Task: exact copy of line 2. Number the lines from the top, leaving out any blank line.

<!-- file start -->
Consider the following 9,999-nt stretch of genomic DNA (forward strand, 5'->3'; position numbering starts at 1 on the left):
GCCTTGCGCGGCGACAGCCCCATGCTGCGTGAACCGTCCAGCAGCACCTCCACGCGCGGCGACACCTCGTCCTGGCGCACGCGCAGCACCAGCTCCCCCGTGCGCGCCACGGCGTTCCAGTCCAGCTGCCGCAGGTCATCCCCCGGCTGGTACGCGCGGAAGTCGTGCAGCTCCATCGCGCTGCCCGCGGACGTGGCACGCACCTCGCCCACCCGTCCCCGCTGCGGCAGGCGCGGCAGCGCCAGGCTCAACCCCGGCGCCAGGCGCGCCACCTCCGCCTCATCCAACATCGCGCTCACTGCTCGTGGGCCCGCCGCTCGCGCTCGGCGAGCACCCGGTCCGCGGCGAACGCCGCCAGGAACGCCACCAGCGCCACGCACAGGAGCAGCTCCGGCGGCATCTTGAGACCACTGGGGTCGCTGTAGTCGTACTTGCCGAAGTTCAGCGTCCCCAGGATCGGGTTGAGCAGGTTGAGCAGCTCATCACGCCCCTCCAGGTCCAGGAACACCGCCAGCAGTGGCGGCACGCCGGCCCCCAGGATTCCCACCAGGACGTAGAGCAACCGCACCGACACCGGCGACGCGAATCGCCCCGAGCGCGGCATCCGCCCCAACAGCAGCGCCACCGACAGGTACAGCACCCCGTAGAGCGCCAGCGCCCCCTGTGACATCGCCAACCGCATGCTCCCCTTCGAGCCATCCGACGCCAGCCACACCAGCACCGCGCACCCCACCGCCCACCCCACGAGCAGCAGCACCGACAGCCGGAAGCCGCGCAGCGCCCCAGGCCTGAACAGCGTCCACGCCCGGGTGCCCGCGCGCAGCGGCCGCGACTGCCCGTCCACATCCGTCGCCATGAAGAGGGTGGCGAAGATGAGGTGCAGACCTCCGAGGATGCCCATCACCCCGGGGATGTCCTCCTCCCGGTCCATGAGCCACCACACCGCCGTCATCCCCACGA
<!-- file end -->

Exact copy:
GCCTTGCGCGGCGACAGCCCCATGCTGCGTGAACCGTCCAGCAGCACCTCCACGCGCGGCGACACCTCGTCCTGGCGCACGCGCAGCACCAGCTCCCCCGTGCGCGCCACGGCGTTCCAGTCCAGCTGCCGCAGGTCATCCCCCGGCTGGTACGCGCGGAAGTCGTGCAGCTCCATCGCGCTGCCCGCGGACGTGGCACGCACCTCGCCCACCCGTCCCCGCTGCGGCAGGCGCGGCAGCGCCAGGCTCAACCCCGGCGCCAGGCGCGCCACCTCCGCCTCATCCAACATCGCGCTCACTGCTCGTGGGCCCGCCGCTCGCGCTCGGCGAGCACCCGGTCCGCGGCGAACGCCGCCAGGAACGCCACCAGCGCCACGCACAGGAGCAGCTCCGGCGGCATCTTGAGACCACTGGGGTCGCTGTAGTCGTACTTGCCGAAGTTCAGCGTCCCCAGGATCGGGTTGAGCAGGTTGAGCAGCTCATCACGCCCCTCCAGGTCCAGGAACACCGCCAGCAGTGGCGGCACGCCGGCCCCCAGGATTCCCACCAGGACGTAGAGCAACCGCACCGACACCGGCGACGCGAATCGCCCCGAGCGCGGCATCCGCCCCAACAGCAGCGCCACCGACAGGTACAGCACCCCGTAGAGCGCCAGCGCCCCCTGTGACATCGCCAACCGCATGCTCCCCTTCGAGCCATCCGACGCCAGCCACACCAGCACCGCGCACCCCACCGCCCACCCCACGAGCAGCAGCACCGACAGCCGGAAGCCGCGCAGCGCCCCAGGCCTGAACAGCGTCCACGCCCGGGTGCCCGCGCGCAGCGGCCGCGACTGCCCGTCCACATCCGTCGCCATGAAGAGGGTGGCGAAGATGAGGTGCAGACCTCCGAGGATGCCCATCACCCCGGGGATGTCCTCCTCCCGGTCCATGAGCCACCACACCGCCGTCATCCCCACGA